Writing

Writing Workshop 2: Characters

This is the second post in a blog series:  Five Building Blocks of a Writing Style.

The first building block was VOICE. The second building block is CHARACTERS.

Yes, I really do believe that characters are more important than plot (a sneak peek at next week’s topic). This opinion of mine often gets me in trouble with my editor, Ellie Ann. Like the time she asked me what the plot of my book was. I told her, and she said, “No, that’s your character arc.” Oops.

Obviously, you need to have a plot in addition to a character arc. But if we don’t care about the characters, we won’t appreciate the beauty of a well-conceived plot.

I wrote the first draft of Eyes of Lightning in 2007. I had a few people, including my teenaged nieces, read the second draft in 2008. My plot back then was awful, and I still had a lot to learn about the writing craft. Fast forward three years—my nieces were still talking about the EOL characters as if they were real people. When characters stay in your head and heart for years, you know they’re keepers. So I rewrote EOL to give it a good plot, but I kept the characters the same.

How do you create unforgettable characters? Here are some ideas to get you started.

1. Character charts. Not everyone fills out character charts, but I love them. Here’s my favorite chart. It’s too lengthy for minor characters, but perfect for main characters. If you don’t know all the answers right away, that’s perfectly fine. Some of the answers you’ll learn as you write the story, some answers might change when you discover something new, and some just aren’t relevant. But time spent delving into your characters is never wasted time.

2. Inside-out analysis. Let’s pretend your character’s name is Sally. Try writing a page from Sally’s point of view, as if she’s describing her life to a stranger. After that, think about the people in Sally’s life—her parents, siblings, love interest, enemy, boss, random person on the street, etc. How would each of those people describe Sally in one word? Or in several words? Now you’re really starting to know Sally inside and out.

3. Dig deep. It’s fun to give your characters quirks, but if they’re too quirky, they won’t seem real. Give them at least one deep quality we can relate to. Don’t forget to ask the deep questions about their biggest goals, darkest fears, and strongest motivations.

4. Create a character arc. Your protagonist has goals, a purpose in life. Dangle those dreams in front of her like a carrot so she can get a taste of what that life would be like. Then one-by-one, things begin to go wrong—usually through the character’s own mistakes. At the climax of the character arc, she faces her darkest moment. She has to reach an epiphany and make a choice. At the end of the story, we see how the character has changed and grown.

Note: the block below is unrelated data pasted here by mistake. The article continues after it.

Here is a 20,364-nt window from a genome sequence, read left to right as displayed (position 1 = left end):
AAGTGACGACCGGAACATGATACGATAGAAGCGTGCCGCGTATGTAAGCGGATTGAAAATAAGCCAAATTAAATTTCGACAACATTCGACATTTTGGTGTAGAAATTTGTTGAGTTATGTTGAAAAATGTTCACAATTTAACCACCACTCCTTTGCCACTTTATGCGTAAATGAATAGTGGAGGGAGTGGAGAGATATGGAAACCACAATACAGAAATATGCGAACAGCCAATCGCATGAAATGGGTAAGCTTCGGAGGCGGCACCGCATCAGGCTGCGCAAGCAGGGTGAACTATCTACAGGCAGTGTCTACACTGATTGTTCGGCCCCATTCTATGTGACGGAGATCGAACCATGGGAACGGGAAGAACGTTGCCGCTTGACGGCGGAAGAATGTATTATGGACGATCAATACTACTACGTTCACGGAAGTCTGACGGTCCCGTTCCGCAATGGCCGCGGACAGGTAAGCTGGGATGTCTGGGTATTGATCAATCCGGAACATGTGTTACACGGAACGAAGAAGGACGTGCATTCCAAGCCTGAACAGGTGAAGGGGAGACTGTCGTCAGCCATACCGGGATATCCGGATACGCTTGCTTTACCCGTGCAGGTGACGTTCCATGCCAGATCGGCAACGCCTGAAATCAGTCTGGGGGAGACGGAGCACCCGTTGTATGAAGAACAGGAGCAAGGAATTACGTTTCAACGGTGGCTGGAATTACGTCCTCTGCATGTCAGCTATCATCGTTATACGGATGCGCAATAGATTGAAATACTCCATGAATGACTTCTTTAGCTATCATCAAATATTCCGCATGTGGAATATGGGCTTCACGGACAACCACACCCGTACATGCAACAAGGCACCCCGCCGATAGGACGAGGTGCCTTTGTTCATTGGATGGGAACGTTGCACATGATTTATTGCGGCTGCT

The better you know your characters, the easier it will be to predict their actions—and thus a whole plot begins to emerge.

Let’s do a quick analysis of a book most of you know and love: Harry Potter and the Sorcerer’s Stone. On page one, we find out what the Dursleys’ greatest fear is—that someone will discover their secret. J.K. Rowling explores all her characters, not just the main ones.

By page twelve we know that Harry’s parents are dead but he himself could not be killed by Voldemort. This accomplishes two things: 1) We now have sympathy for this baby boy who has lost his parents; 2) We know there is something special about Harry because he lived when all odds were against him.

We gain more sympathy for Harry as the book goes on. He lives under the stairs, tolerates the Dursleys, and owns next to nothing. And we soon learn more ways that Harry is special—his lightning bolt scar that everyone recognizes, his unique choice of wand, the Sorting Hat fiasco, his aptitude with a broom, etc.

Harry is humble, the exact opposite of Draco. He’s smart, but not a genius like Hermione. He’s interesting, but not as funny as Ron. He’s not ugly, but also not so gorgeous that we’re jealous of him. Rowling created a well-rounded, realistic character that we sympathize with, admire, and root for.

Now—get out from under Rowling’s impressive shadow and create your own characters!

Check back next week for building block #3: Plot!

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2 thoughts on “Writing Workshop 2: Characters

  1. I agree, characters become part of ones emotions as you walk through the story. We can visualize them according to our own thoughts and feelings. I think that is the reason why I enjoy a book more than the movie it is sometimes made into. The characters in the movie rarely seem to be the way you pictured or imagined them!

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